Of the 98 people who said simply "yes," the clear majority, 55%, explained their concerns over personal and family safety in general terms such as "I'm afraid," "better safe than sorry," or "be crazy not to [evacuate]." Others gave specific reasons, including past experience with hurricanes, living in a mobile home, and living near the water. The experience of "false alarms" did not seem to sway their perception of the risk. For 73% of this group, the plan to evacuate was consistent with their past evacuations for both Bertha and Fran.
Among the 70 who responded "no" were the few respondents (n=7 or 2% of the total population ) who indicated that they would not evacuate because the last few forecast hurricanes did not hit. Comments included, "Government leaders cried wolf too often" and "the last few didn't hit." The largest group, however, were those who believed their home was a safe place or at least safer than anywhere else (n=24 or about 7% of the total population). These respondents explained that their homes were sturdy, located on hills, or that they felt safer in their brick homes than out on the road. The second largest group were those whose job required that they stay (n=9 or about 3% of the total population). Most other responses, such as concern about being able to return to home, were shared by only a few individuals. The majority of these respondents (80%) did not evacuate for either Bertha or Fran.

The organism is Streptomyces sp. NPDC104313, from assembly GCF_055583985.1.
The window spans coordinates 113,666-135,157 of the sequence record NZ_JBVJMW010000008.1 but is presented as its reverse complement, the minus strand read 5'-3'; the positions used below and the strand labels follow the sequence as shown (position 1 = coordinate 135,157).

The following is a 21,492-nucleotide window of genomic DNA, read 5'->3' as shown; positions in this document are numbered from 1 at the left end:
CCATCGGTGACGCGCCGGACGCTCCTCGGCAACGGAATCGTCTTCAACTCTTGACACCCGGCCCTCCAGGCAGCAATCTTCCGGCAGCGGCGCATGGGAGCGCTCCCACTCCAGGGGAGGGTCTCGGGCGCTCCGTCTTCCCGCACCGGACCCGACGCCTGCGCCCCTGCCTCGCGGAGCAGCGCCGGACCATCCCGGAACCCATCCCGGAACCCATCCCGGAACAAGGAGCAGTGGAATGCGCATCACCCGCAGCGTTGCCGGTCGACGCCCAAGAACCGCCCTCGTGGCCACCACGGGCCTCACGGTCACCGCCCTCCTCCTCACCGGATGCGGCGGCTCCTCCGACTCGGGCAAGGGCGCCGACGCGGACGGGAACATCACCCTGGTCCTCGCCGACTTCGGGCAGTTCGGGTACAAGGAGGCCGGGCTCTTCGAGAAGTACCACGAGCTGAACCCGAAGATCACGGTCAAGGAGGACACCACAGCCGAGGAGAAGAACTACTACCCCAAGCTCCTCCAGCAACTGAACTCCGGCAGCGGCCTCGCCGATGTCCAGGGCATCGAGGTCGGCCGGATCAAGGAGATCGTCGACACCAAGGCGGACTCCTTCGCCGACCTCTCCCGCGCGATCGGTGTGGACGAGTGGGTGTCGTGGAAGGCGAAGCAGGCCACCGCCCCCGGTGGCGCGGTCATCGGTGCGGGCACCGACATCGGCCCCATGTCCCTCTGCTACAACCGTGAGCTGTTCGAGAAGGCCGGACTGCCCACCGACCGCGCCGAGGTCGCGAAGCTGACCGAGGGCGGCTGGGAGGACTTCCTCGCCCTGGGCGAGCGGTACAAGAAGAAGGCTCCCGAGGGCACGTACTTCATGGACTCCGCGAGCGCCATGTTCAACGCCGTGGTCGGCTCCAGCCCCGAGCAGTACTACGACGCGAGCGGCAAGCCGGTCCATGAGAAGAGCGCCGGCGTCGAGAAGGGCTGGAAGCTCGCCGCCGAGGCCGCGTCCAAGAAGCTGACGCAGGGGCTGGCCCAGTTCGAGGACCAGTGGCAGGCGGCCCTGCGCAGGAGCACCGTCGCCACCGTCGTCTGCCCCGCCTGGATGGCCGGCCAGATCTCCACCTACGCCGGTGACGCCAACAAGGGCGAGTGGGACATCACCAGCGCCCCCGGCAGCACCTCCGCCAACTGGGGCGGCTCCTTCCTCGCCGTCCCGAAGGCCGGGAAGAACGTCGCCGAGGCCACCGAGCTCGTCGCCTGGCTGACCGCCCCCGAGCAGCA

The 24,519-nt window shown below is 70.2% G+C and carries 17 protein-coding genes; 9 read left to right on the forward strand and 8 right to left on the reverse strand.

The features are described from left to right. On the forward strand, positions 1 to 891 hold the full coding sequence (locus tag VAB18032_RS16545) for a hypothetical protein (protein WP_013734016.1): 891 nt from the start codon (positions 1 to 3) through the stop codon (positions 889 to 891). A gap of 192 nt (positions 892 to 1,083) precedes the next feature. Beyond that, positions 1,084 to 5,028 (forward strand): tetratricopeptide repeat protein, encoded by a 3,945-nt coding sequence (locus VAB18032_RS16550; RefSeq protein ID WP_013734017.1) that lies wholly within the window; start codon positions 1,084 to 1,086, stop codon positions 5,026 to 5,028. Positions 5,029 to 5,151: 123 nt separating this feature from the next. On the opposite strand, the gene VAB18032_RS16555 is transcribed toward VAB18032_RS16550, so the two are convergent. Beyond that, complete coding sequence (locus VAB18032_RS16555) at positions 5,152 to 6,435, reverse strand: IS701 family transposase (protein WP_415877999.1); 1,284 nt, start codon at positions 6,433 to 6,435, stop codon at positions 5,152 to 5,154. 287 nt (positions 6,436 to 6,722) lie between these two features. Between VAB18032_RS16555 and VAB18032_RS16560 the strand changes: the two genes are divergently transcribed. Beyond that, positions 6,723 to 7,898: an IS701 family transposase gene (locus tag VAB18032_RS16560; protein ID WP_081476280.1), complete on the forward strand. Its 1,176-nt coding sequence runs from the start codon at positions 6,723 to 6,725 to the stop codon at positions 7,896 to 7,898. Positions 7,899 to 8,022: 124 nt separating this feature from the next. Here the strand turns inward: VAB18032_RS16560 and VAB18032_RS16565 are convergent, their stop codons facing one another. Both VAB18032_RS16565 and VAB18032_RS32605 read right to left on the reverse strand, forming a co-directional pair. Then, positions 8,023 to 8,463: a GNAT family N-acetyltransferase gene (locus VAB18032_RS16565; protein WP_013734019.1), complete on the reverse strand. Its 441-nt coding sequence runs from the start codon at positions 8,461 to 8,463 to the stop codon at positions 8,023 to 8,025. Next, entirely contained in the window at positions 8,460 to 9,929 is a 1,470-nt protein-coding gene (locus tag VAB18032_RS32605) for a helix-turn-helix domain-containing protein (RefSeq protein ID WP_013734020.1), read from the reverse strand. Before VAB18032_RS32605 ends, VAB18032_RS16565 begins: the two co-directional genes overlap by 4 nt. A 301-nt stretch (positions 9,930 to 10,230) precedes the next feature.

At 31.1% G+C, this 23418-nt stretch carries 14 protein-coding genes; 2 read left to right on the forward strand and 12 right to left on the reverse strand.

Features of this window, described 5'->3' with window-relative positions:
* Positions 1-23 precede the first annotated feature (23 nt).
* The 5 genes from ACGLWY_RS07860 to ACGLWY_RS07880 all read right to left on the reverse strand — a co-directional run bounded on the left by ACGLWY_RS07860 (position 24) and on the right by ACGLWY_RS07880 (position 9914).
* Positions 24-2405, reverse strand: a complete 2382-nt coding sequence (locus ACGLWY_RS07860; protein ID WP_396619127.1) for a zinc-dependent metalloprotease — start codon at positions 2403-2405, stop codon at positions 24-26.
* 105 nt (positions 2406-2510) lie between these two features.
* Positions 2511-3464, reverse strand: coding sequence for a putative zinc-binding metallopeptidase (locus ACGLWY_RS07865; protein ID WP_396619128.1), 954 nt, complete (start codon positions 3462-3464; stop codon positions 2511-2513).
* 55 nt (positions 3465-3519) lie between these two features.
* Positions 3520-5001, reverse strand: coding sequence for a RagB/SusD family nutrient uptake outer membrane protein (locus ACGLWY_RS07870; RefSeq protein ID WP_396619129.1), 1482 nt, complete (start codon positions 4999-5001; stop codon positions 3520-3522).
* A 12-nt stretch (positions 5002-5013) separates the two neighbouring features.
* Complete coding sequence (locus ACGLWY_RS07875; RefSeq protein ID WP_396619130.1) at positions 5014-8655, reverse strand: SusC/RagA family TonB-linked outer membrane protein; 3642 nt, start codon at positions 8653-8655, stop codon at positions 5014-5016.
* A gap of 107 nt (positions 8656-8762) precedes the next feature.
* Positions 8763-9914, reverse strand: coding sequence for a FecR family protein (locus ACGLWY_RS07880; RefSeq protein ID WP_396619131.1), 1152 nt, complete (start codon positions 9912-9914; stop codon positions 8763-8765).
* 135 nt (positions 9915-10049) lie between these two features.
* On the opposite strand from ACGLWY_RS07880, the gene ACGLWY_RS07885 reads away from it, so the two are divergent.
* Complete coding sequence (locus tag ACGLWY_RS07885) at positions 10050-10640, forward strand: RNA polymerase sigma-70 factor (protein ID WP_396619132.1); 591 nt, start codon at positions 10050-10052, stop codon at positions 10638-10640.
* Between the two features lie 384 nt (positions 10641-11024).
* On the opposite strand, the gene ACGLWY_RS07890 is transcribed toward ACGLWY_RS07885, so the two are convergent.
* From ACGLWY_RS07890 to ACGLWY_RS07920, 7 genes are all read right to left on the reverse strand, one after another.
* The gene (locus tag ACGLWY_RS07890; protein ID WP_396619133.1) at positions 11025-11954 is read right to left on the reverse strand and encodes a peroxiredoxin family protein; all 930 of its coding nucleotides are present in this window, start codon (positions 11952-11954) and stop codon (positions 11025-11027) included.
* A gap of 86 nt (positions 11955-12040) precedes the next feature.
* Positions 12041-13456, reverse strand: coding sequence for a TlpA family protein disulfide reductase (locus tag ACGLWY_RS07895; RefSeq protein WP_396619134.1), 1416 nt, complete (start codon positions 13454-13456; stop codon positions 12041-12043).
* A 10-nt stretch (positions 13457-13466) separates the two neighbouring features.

The indirect effects of these "unnecessary evacuations" might be expected to be more apparent in the responses of the group (n=152 or 47% of the total population) that replied their actions would "depend" on the situation. The deciding factors that respondents gave in response to this question differed substantially from the factors that "convinced them to evacuate" for Bertha and Fran. While the actions of public officials are often reported as the most influential factors determining evacuation rates, these responses coupled with the reliance on the news sources including the National Weather Service, the Weather Channel, and the Internet for information on the hurricane suggest that individuals are relying on a variety of information sources to make personal risk evaluations.